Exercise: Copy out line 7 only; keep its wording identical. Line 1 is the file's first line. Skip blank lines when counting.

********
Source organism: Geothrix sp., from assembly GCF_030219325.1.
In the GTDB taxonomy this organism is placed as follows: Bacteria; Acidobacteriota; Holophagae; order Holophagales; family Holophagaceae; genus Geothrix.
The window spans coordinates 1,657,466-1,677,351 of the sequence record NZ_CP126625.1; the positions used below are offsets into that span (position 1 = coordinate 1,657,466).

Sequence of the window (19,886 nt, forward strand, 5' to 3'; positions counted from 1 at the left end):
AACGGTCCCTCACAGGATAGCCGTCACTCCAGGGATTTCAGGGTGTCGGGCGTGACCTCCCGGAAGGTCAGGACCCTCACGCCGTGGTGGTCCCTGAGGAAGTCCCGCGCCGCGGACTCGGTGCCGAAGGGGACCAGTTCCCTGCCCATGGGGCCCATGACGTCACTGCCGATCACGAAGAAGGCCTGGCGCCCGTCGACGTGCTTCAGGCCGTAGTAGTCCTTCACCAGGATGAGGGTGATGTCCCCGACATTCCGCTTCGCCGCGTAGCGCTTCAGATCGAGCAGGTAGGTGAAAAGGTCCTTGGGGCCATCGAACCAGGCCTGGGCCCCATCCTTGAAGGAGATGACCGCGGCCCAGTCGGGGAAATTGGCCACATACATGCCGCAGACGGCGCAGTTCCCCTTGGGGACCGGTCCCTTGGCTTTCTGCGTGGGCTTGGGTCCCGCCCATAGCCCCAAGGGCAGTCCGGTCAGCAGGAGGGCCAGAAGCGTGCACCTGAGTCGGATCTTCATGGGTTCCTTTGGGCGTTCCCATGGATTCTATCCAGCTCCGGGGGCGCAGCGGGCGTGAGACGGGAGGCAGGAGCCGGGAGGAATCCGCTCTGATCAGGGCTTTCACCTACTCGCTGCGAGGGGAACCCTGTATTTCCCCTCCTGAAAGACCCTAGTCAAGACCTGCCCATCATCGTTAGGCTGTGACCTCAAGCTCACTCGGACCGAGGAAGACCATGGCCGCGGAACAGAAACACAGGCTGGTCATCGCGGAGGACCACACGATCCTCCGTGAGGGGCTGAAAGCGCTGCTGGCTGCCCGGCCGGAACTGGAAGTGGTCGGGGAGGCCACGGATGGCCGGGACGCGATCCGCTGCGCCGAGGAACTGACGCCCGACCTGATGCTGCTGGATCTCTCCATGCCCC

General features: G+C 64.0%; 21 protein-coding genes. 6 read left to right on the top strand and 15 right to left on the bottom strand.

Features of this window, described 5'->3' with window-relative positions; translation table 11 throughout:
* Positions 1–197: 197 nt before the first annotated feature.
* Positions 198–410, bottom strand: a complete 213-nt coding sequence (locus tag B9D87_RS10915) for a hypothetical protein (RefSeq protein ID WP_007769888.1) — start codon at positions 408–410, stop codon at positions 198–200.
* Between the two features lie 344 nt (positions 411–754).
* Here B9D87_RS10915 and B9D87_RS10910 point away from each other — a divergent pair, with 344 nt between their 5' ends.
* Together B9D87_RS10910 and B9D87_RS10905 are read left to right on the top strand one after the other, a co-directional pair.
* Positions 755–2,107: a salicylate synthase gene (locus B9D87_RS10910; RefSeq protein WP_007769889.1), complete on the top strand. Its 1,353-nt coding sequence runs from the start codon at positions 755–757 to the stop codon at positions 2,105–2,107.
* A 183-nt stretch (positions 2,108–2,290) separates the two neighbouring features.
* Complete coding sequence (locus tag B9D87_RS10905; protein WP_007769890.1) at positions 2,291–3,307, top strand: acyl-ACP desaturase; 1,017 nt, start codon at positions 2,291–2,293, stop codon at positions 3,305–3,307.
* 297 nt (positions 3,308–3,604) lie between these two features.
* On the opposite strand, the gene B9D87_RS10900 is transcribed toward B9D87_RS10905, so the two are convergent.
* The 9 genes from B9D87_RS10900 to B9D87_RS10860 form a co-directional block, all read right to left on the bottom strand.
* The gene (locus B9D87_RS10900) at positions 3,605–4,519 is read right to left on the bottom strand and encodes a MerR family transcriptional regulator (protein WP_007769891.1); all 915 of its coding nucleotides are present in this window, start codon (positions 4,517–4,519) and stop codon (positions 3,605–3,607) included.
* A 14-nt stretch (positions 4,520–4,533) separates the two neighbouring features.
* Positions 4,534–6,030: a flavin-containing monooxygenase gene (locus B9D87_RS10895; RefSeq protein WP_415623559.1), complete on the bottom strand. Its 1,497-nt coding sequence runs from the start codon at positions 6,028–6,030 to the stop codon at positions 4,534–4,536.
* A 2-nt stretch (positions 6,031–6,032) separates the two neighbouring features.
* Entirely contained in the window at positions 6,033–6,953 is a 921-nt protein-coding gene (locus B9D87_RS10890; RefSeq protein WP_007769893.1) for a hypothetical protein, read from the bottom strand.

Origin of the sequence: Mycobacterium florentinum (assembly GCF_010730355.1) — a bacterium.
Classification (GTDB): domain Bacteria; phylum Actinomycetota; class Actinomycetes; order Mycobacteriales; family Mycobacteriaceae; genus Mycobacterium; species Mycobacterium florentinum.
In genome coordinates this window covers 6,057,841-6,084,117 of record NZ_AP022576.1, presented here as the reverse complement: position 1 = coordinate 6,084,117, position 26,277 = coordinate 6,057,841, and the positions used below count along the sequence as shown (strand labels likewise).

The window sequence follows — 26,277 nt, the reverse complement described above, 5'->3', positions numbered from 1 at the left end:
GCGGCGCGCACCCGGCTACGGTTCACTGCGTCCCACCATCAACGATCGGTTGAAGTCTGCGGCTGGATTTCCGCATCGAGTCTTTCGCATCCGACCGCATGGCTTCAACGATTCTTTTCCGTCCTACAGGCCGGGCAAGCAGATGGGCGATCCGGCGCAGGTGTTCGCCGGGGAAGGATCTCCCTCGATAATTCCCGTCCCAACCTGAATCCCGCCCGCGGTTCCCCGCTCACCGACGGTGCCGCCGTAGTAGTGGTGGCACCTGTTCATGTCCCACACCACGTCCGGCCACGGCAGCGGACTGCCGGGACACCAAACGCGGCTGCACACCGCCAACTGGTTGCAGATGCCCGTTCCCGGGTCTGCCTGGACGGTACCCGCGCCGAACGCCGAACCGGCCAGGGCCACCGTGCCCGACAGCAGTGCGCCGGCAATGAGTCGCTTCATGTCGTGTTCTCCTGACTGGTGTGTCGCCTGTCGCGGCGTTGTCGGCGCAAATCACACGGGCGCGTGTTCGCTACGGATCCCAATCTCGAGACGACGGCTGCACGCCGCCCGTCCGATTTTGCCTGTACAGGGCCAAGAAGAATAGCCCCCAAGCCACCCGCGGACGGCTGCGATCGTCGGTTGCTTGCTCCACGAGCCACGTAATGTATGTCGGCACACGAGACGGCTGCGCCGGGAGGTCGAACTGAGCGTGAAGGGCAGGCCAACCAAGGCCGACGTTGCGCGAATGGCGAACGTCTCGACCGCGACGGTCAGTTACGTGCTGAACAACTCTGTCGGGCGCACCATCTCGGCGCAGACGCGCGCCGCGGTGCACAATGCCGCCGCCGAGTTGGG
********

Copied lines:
Features of this window, described 5'->3' with window-relative positions; translation table 11 throughout: